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5. Leveraging the Power of Modern Information Systems

In this chapter you have seen how various reporting methods can be employed to facilitate managerial decision making. Before departing, you should consider that the same internal data can often be generated and displayed in many ways. There is not a single correct method for "slicing and dicing" a company's overall results into unitized information sets. And, there is no reason to think that a manager should be forced to make decisions based upon a single display of data. Modern information systems empower managers to look at the same data from multiple perspectives, and good managers will avail themselves of these tools as they consider data and make decisions based thereon.

5.1. Line Item VS. Object of Expenditure

Factory

$16,247,500

Sales

3,772,000

General

1,515,000

Administrative

3,285,000

$24 819 500

For instance, consider the data set at left. It reveals that $24,819,500 was spent on compensation. Of that amount, $16,247,500 was spent on factory labor, and so forth. Each line item corresponds to an employee grouping, and those lines roughly relate to the individual categories that would be compiled in developing an overall income statement. Suppose you were the manager for this business, and charged with reducing total compensation costs to $24,000,000. What category would you consider cutting? Would it be wise to cut each category in equal proportion to "spread the pain?" Is there a better way? Indeed, it is difficult to say by reviewing the data from a single perspective. Consider the same data, rearranged in a different fashion below. Here, you can see the same total cost of $24,819,500, this time distributed to match the object of expenditure:

Salaries and wages

$15,000,000

Health insurance

1,500,000

Unemployment taxes

359,000

FICA taxes

858,000

Retirement contributions

975,000

401K matching contributions

562,000

Workers' compensation insurance

1,542,000

Bonuses and stock-based compensation

2,150,000

Vacation accruals

1,125,000

Sick leave accruals

629,500

Reimbursed employee tuition/training

119,000

$24 819 500

Perhaps the revised display provides added insight into cost control opportunities. Some specific expenditure category might be targeted for reduction if it is viewed as discretionary or not critical to the productive mission of the entity.

The data might be further arranged into an even more detailed matrix format for an even closer inspection:

Factory

Sales

General

Administrative

Total

Salaries and wages

$10,500,000

$ 2,300,000

$ 1,000,000

$ 1,200,000

$15,000,000

Health insurance

1,050,000

230,000

100,000

120,000

1,500,000

Unemployment taxes

315,000

23,000

15,000

6,000

359,000

FICA taxes

735,000

69,000

30,000

24,000

858,000

Retirement contributions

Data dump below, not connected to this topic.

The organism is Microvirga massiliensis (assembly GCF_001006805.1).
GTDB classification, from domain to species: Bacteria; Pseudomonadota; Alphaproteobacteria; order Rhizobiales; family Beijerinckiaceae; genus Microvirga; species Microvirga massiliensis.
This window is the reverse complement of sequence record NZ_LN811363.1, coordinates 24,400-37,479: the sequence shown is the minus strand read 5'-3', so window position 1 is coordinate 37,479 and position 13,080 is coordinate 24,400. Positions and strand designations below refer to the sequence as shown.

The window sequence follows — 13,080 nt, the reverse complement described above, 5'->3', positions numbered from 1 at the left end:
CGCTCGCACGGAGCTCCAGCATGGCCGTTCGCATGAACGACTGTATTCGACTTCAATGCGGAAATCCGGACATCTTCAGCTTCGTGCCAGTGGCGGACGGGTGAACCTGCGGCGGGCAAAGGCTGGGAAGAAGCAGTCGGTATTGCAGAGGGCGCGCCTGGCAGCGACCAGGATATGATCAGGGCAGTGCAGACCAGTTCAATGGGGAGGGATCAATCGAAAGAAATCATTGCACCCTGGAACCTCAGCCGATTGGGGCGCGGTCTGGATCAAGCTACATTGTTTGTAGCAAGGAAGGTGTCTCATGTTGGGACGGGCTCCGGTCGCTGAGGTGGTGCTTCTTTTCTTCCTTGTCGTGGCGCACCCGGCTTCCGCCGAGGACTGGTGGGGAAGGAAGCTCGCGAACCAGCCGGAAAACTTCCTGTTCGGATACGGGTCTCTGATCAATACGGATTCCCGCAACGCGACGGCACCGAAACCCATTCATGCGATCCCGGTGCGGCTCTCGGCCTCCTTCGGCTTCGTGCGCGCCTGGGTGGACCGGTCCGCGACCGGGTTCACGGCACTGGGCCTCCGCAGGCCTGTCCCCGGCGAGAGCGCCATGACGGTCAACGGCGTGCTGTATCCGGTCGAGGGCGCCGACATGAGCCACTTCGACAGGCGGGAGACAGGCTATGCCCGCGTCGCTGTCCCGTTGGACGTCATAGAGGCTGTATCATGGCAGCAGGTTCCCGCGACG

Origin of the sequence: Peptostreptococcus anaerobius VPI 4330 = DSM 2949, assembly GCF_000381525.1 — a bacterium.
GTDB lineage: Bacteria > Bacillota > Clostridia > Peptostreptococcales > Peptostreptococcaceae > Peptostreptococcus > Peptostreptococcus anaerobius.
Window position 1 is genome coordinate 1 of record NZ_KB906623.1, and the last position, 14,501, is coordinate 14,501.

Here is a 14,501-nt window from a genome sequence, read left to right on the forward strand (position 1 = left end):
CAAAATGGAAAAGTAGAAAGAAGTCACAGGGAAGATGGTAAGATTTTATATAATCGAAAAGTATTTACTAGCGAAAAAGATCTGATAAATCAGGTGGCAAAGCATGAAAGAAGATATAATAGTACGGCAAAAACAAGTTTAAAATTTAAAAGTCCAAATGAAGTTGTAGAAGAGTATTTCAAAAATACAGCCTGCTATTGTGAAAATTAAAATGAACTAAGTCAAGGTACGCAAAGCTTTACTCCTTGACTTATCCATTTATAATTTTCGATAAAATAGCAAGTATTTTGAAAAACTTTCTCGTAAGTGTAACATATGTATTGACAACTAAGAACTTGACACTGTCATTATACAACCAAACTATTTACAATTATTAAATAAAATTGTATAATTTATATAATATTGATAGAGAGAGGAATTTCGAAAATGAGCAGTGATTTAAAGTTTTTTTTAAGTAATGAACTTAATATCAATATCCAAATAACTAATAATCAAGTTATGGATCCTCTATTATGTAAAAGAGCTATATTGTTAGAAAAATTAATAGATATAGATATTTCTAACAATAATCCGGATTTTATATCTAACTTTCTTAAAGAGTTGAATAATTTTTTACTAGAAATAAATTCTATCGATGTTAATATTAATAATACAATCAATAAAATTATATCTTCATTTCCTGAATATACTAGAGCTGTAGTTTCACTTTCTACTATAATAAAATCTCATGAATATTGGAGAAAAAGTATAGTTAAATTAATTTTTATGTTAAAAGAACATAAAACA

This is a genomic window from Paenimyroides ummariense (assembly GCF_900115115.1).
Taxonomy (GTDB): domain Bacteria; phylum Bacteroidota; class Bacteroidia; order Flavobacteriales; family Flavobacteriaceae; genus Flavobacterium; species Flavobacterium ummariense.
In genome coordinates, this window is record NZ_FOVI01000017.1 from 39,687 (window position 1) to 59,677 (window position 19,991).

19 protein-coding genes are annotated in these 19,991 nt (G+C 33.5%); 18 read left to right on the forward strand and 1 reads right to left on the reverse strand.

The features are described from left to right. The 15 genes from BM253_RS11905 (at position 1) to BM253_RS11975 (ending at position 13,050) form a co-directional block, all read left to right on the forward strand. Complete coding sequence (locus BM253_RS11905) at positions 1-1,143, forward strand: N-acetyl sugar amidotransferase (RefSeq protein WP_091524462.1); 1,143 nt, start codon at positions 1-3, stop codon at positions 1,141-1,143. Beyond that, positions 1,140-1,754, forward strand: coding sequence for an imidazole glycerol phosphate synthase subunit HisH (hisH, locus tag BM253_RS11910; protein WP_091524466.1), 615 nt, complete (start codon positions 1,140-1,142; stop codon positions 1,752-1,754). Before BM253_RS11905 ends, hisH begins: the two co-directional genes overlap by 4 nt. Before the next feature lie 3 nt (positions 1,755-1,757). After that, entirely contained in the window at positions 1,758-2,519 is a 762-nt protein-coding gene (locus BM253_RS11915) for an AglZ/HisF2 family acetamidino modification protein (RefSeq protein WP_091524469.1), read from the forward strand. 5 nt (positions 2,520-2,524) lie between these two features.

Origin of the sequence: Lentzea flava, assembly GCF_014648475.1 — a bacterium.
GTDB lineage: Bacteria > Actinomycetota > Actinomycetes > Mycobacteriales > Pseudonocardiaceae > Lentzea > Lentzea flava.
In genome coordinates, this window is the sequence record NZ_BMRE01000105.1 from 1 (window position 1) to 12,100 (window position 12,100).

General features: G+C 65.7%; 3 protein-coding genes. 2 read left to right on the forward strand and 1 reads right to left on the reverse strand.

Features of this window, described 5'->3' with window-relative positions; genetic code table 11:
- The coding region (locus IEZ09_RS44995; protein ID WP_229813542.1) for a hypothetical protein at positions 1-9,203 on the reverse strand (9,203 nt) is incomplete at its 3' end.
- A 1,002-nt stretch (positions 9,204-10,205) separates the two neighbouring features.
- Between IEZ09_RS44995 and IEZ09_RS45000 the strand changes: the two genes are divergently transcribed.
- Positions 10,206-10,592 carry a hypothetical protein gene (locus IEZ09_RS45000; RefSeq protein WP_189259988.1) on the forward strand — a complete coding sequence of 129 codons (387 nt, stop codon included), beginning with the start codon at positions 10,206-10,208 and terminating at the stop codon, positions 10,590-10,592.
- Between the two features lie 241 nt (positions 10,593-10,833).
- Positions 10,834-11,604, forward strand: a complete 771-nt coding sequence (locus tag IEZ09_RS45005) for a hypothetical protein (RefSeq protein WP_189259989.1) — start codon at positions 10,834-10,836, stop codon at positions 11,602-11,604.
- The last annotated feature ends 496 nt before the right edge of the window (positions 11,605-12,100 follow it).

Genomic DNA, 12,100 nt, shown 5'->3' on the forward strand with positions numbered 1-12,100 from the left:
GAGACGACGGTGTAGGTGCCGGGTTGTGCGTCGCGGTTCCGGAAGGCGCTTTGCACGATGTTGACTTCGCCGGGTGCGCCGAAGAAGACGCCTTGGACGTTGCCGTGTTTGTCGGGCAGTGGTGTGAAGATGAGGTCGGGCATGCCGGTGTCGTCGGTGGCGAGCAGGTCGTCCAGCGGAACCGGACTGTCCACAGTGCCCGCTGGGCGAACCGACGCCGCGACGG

525,000

230,000

100,000

120,000

975,000

401K matching contributions

210,000

92,000

80,000

180,000

562,000

Workers' compensation insurance

1,470,000

46,000

20,000

6,000

1,542,000

Bonuses and stock-based compensation

25,000

575,000

50,000

1,500,000

2,150,000

Vacation accruals

787,500

172,500

75,000

90,000

1,125,000

Sick leave accruals

577,500

23,000

20,000

9,000

629,500

Reimbursed employee tuition/training

52,500

11,500

25,000

30,000

119,000

$16 247 500

$ 3 772 000

$ 1 515 000

$ 3 285 000

$24 819 500

The column totals correspond to the information in the first report, and the row totals correspond to the information in the second report. The individual cells within the matrix bring to light a number of areas where added cost control might be effectively implemented. For instance, workers' compensation insurance for factory labor is $1,470,000. Perhaps a different insurance carrier might provide a better rate for this policy, contributing a significant amount of the targeted overall cost reduction. Or, maybe the bonus plan for administrative staff ($1,500,000) should be targeted; perhaps this category is in "runaway mode" since it exceeds the base amount for administrative salaries. Examine the data yourself and you will likely see other areas that peek your interest for potential cost reduction.

The key point is that managers should be prepared to consider alternative or expanded data sets as they contemplate difficult decisions. Viewing data only by line item or only by object of expenditure can greatly limit insight into business operations. Modern accounting systems enable organizing and rearranging data sets with relative ease. These modern systems are usually costly to design and implement, but they can pay great returns when managers take advantage of the robust information they are capable of producing. As a business manager, it is well worth your time to study and understand the full range of capabilities of the business information system you have at your disposal!

 
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